The lens mount is metal, and features a black o-ring to protect against water ingress. There is a rectangular cut-out on the back, to diminish stray reflections. To some extent, it serves a function akin to a lens hood.
The lens ships with a plastic lens hood, not too deep and easy to reverse for transport.
Mounted On Camera
The Tamron 24mm looks right at home on the Sony A7C, for which it is an excellent match.
Side by side
Here is the Tamron 24mm next to Sony’s FE 28-60mm and the Tamron 35mm, an identical twin. For size comparison, note the thicker lens caps on the Tamron lenses.
As was the case with Tamron’s 20mm, focusing with the 24mm F2.8 is for the most part pleasant. The lens is not completely silent; it emits some clicking sounds when adjusting focus, especially for larger ranges variations. These will not be audible in most situations but will be noticeable for the photographer in silent environments.
Focusing can feel sluggish when the lens needs to rake through the whole range. Smaller adjustments, on the other hand, are almost instant. The 24mm keeps up flawlessly with subject tracking using AF-C. It supports every focusing mode available on the A7C.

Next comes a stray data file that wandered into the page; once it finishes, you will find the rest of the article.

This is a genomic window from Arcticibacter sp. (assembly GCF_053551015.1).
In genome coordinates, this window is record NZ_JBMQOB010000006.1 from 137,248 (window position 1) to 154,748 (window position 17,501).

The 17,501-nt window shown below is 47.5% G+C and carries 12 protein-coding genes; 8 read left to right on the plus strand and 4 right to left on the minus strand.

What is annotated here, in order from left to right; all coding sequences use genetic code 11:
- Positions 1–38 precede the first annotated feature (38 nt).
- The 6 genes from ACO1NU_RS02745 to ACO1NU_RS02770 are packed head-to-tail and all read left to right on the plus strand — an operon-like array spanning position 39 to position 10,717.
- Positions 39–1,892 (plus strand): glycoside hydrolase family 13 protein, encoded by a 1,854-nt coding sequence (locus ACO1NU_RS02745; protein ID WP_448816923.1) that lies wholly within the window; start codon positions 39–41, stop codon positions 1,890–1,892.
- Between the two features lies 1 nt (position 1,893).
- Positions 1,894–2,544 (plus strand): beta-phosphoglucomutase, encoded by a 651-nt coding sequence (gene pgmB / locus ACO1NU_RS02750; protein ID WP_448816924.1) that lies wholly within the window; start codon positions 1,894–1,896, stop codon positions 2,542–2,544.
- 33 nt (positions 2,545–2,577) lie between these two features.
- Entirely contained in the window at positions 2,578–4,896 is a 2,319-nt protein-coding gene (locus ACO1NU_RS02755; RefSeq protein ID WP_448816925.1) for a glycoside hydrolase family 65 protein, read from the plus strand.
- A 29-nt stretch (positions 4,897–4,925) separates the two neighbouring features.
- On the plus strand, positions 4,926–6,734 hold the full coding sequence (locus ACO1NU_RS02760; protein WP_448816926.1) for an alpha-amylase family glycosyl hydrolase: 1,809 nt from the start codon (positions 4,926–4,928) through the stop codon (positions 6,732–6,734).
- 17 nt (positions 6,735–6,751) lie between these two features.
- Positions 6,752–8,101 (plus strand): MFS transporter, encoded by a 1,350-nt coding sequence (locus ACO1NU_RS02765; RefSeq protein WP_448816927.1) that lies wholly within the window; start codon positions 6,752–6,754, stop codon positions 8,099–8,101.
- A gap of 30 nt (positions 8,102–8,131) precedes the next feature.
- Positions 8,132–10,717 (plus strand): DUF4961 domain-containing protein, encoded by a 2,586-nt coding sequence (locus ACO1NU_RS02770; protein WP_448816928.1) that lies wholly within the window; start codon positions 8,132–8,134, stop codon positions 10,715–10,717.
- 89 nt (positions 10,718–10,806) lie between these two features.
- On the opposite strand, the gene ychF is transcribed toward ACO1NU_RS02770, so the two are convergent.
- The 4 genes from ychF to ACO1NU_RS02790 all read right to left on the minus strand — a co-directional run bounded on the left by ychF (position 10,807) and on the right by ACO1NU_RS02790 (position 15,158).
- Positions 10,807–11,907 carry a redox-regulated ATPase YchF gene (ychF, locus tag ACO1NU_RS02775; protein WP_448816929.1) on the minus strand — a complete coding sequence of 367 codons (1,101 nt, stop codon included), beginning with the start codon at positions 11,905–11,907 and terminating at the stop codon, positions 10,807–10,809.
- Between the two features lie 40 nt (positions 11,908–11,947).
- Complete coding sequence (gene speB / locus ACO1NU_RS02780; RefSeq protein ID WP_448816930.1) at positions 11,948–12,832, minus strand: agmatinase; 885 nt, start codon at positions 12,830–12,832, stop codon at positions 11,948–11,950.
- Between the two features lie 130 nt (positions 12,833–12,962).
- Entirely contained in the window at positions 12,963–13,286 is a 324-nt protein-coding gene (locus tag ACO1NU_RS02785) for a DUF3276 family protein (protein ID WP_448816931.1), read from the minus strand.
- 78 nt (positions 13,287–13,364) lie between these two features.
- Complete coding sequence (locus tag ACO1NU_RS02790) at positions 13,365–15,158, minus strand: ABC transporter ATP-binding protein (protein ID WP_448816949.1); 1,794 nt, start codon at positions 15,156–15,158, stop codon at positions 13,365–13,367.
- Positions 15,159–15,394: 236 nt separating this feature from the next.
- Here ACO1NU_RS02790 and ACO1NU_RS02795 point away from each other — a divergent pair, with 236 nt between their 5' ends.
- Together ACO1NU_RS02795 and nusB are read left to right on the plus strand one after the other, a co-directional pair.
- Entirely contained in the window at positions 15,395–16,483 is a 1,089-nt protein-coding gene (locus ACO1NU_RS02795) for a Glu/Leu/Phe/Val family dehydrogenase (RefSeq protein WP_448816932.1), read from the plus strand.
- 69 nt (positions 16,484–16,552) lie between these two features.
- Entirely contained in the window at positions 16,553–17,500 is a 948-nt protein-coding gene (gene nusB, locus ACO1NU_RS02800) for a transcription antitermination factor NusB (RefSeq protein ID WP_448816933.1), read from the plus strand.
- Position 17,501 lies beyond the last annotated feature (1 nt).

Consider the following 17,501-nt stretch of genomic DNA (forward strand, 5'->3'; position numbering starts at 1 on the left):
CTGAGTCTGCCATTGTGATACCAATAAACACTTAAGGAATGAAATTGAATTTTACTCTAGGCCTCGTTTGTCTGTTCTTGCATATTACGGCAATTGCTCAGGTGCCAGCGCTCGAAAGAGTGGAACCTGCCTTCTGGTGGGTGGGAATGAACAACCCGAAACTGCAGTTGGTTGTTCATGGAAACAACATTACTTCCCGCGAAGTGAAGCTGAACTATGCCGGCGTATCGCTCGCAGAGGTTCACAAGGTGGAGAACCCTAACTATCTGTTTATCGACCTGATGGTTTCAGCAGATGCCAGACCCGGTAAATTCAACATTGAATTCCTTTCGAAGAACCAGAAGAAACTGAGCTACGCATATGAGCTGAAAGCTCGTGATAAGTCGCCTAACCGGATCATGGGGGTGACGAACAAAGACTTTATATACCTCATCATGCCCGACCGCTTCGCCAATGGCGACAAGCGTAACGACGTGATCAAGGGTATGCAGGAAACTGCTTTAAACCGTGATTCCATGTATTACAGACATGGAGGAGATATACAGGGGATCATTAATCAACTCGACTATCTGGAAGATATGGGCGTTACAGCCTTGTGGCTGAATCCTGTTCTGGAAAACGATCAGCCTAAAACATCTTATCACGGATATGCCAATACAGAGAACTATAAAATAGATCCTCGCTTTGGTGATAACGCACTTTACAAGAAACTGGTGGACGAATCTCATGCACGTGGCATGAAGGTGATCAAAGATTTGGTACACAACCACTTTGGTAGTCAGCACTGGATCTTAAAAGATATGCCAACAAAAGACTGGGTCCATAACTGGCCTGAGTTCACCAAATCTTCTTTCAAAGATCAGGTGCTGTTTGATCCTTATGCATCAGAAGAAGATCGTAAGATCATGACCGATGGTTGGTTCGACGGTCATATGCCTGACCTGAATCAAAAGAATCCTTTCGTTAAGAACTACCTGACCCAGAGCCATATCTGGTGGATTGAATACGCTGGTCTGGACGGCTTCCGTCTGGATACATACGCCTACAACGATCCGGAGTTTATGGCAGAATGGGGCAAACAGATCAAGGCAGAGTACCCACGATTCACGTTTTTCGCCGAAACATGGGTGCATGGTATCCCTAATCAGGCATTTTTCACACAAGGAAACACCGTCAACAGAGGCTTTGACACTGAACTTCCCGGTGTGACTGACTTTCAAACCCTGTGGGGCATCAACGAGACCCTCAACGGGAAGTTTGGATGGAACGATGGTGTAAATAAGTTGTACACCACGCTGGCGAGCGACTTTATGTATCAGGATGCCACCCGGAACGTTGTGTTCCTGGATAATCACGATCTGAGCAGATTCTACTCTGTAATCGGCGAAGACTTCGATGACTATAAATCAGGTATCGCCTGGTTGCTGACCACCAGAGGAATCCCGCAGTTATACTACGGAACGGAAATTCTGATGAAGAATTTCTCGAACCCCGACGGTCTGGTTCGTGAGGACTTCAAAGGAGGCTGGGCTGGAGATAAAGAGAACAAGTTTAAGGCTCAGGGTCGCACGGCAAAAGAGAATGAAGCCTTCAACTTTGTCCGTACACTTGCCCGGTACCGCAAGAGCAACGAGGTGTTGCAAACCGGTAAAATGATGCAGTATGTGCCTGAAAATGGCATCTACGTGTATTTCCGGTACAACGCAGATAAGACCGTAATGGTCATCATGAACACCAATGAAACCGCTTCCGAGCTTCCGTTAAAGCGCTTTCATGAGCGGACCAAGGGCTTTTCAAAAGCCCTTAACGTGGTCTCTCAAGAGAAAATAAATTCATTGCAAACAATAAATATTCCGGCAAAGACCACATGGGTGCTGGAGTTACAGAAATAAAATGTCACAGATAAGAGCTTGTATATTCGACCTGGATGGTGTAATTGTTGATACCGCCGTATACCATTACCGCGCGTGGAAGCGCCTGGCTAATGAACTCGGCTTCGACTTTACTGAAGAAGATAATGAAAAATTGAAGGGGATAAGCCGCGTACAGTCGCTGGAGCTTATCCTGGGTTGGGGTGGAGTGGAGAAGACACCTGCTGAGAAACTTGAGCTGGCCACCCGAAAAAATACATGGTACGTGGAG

There are no switches or dials on the lens, controls are all done via the camera, which makes using manual focus cumbersome at times. The focus ring is surprisingly well dampened and shouldn’t move accidentally. It also gives adequate feedback to the user, better than expected. On our test copy, there is a small backlash but no observable delay when focusing manually. The precision of the focus adjustments will be dictated by the speed of rotation of the focus ring. Tamron did a good job even though focus-by-wire is not as direct as mechanical focusing.
There were few occurrences of hunting during our tests, only with poorly delimited subjects in very low light. In that case, the lens sometimes appeared to hesitate before finally locking on the subject.
AF speed was tested with the A7C. The subject was a black cross on a white background, about 1.5 meters in front of the camera. We used the central focus point. Three measurements were averaged for each data point.
For reference, 5 EV corresponds roughly to a small room lit with a 60 W bulb, and a sunny day corresponds to 16 EV, and a moonlit night to -2 EV.
Usually, we test AF speed by moving from infinity to about 1.5m. In this case, in part because of the close focusing capabilities of the lens, its AF speed is quite different depending on the starting point.
The first takeaway from this chart is that there is a huge difference depending on the starting point. That is because the level of precision at closer distances is much higher, thanks to the lens’ close focus capabilities.